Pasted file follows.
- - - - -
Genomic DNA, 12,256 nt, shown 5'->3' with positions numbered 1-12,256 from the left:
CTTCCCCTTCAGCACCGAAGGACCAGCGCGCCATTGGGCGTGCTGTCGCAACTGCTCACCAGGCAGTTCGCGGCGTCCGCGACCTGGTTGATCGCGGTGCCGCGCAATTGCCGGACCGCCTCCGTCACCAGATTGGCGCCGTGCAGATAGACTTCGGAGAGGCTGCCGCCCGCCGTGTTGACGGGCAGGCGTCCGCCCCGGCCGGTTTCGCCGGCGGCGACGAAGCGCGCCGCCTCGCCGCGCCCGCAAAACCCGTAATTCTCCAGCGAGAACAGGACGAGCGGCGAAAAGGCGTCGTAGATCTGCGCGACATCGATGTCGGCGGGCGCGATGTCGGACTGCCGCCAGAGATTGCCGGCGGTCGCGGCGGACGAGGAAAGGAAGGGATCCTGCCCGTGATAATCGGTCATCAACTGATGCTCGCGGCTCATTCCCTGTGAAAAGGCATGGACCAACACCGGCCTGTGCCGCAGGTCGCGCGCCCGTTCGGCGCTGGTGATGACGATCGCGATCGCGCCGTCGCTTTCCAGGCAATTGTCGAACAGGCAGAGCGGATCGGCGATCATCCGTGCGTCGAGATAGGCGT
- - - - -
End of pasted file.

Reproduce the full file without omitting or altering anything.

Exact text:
Genomic DNA, 12,256 nt, shown 5'->3' with positions numbered 1-12,256 from the left:
CTTCCCCTTCAGCACCGAAGGACCAGCGCGCCATTGGGCGTGCTGTCGCAACTGCTCACCAGGCAGTTCGCGGCGTCCGCGACCTGGTTGATCGCGGTGCCGCGCAATTGCCGGACCGCCTCCGTCACCAGATTGGCGCCGTGCAGATAGACTTCGGAGAGGCTGCCGCCCGCCGTGTTGACGGGCAGGCGTCCGCCCCGGCCGGTTTCGCCGGCGGCGACGAAGCGCGCCGCCTCGCCGCGCCCGCAAAACCCGTAATTCTCCAGCGAGAACAGGACGAGCGGCGAAAAGGCGTCGTAGATCTGCGCGACATCGATGTCGGCGGGCGCGATGTCGGACTGCCGCCAGAGATTGCCGGCGGTCGCGGCGGACGAGGAAAGGAAGGGATCCTGCCCGTGATAATCGGTCATCAACTGATGCTCGCGGCTCATTCCCTGTGAAAAGGCATGGACCAACACCGGCCTGTGCCGCAGGTCGCGCGCCCGTTCGGCGCTGGTGATGACGATCGCGATCGCGCCGTCGCTTTCCAGGCAATTGTCGAACAGGCAGAGCGGATCGGCGATCATCCGTGCGTCGAGATAGGCGT